As soon as the word spread, some boys who were influential in their neighborhoods were announced, like Gjergj Livadhi with his brothers, who took a very big role from the organizer and together with Flamur Elbasani, Nikolin Thana, Nikolin Margjini , brothers Apollon and Kastriot Haxhi, Huana and Lek Kurti, Tef and Keti Curani, Vitor and Ler Martini, Gjovalin Rrolba, Gjovalin Zefi, Zef and Nikolin Kasneci, Franko and Tonin Kasneci, Tonin Dema, Aldo Perizi, Klaudio Daka, Kolec Ublina, Fatbardh Lici, Ndoc Leqejza, Adam Darragjati, Ylli Gershana, Nard Çiperjani, Edmond Ndoci, Ibrahim Bilali, Pjerin Deda (‘Axha’), and many others, to whom I apologize if they are not mentioned in this list, but all together, have played a significant role in this event of great historical significance.
Immediately, within a few days (11 to 14 January 1990), the organization began to announce and gather as many people as possible, with whom on a day to be decided, to go out and protest, and in this ongoing protest, to we tore down the bust of Stalin.
At the head of this organization were Ded Kasneci, Gjergj Livadhi, Rini Monajka, Flamur Elbasani and Kolec Ublina, who undertook to give a speech in the presence of protesters, as well as several others.
January 11, 1990 was originally scheduled to take place downtown, and so it was. The morning of January 11th considering that it was also a holiday (Republic Day) and with the hope that there would be many participants, but the truth is that that day did not gather as many people as we had anticipated, although the news had spread throughout the city. The fear and terror that the Albanian people and especially the people of Shkodra had gone through in these 45 years, who knew the consequences as it seemed, had its effect, however we were a few hundred people gathered, although the terror from the State Security had begun and this terror was giving its effect.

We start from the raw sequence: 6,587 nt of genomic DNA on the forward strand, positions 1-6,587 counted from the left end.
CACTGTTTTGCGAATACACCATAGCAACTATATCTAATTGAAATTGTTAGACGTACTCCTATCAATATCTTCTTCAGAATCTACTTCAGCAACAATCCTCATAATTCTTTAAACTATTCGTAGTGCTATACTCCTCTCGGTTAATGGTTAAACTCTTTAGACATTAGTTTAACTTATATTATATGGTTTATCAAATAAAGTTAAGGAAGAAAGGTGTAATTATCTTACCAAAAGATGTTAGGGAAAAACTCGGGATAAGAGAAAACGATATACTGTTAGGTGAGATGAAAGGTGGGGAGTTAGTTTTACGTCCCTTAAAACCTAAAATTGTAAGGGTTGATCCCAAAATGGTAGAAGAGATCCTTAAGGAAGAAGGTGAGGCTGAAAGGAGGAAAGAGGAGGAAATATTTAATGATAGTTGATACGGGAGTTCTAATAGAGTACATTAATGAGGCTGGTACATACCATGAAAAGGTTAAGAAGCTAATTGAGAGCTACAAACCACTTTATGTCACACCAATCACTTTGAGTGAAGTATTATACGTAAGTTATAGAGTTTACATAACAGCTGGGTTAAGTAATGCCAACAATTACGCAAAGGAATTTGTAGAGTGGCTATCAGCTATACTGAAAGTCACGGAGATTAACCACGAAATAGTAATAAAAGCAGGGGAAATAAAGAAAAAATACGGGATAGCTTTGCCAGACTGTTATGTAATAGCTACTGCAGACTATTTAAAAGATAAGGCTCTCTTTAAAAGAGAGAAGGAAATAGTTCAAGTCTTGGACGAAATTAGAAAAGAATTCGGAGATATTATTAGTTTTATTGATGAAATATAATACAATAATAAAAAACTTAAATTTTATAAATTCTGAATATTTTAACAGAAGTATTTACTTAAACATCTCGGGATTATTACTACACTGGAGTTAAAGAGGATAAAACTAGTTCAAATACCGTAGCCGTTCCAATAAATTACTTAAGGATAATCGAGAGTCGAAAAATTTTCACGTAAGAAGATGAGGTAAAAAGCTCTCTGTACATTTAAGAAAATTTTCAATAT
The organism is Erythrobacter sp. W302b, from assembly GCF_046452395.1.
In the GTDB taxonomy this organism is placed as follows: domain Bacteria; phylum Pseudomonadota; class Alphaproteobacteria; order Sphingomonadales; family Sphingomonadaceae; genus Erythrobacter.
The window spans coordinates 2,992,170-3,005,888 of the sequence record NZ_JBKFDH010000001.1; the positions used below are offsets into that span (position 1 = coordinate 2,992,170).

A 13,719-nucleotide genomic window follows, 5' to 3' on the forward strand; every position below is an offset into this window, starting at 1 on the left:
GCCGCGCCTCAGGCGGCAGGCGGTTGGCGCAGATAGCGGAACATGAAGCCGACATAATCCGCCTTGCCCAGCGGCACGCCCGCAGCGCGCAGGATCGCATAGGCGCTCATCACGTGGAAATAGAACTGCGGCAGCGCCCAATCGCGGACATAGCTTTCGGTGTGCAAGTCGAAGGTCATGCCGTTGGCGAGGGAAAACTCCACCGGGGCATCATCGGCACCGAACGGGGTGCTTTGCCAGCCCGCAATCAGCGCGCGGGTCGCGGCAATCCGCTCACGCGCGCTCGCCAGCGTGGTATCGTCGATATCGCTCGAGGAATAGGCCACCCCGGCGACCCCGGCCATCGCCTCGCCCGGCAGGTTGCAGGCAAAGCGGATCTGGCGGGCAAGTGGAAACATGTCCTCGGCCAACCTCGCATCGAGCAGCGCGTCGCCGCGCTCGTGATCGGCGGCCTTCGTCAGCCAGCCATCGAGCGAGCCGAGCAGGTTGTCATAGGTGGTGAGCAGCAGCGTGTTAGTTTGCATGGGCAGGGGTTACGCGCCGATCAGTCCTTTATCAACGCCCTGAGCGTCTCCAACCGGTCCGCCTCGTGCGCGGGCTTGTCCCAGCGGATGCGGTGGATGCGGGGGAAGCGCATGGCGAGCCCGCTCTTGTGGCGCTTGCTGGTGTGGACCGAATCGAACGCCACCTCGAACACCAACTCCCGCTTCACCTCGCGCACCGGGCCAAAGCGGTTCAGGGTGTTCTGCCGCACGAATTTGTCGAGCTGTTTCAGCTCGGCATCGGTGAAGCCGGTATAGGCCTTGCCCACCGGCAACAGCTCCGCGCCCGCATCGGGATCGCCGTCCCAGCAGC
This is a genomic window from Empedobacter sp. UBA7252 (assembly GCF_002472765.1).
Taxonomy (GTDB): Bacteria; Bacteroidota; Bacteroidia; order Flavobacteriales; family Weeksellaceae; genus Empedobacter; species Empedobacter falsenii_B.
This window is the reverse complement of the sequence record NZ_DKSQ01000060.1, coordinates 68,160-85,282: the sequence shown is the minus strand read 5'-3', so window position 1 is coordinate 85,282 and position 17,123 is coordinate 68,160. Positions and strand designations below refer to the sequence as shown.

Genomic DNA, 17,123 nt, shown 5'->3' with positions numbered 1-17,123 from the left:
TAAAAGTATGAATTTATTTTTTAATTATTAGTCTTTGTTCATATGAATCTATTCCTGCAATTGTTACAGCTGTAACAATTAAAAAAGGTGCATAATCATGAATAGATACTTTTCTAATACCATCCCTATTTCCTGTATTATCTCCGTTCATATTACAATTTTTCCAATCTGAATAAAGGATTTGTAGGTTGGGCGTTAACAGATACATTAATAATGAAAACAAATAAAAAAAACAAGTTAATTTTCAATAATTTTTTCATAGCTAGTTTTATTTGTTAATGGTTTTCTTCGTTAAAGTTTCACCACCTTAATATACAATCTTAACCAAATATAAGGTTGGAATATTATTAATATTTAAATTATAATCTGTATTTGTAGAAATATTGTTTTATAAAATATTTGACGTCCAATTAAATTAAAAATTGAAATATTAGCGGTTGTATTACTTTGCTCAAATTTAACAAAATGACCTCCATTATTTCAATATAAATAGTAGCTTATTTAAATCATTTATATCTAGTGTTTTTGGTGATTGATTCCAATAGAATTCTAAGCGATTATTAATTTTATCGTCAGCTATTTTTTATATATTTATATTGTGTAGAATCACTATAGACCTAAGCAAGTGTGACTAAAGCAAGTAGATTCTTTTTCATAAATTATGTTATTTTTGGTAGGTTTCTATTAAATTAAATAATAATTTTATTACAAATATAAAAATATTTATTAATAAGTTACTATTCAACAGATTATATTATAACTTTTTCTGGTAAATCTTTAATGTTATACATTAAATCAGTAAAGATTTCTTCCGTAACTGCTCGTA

Of course, the word had reached the Police and State Security bodies; there were days when the State Security with their main leaders had arrived in Shkodra and Zylyftar Ramizi, the Deputy Minister of Interior and the head of State Security. That day of January 11 did not come true what we had days we were working and dreaming of, after staying in the square for a few hours we dispersed and decided to gather again on January 14 always in the hope that being Sunday there would be more participation, but always depending on how the regime would react.
But as the ‘wild beast’ of the State Security was seen, he had taken measures: In our districts there were also infiltrated people who sent information about what plans we had, so the State Security was informed that we would come out again after 3 days and exactly on January 14th. Taking the situation very seriously, they took measures to prevent a second gathering and exactly the night before, the arrests started. As a start, they arrested Deda, Gjergji and Flamur, considering them as the most important and judging that without them, the demonstrations could have failed.
But even they (I am talking about the regime), never believed that in Shkodra on Sunday, January 14, 1990, the city center (Piaca) was full of people, around the bust of Stalin, hundreds of people had gathered, even though they had the bust surrounded by dozens of Special Forces champions from Tirana and Security officers. The news of the arrests the night before spread and I believe it greatly influenced our ultimate goal. Although we stayed in the center for several hours, creating incidents with the police forces, throwing stones at the police minibuses, which were moving fast to create terror in the population, even in front of the bust, there were arrests; they took Kastriot Haxhi by force.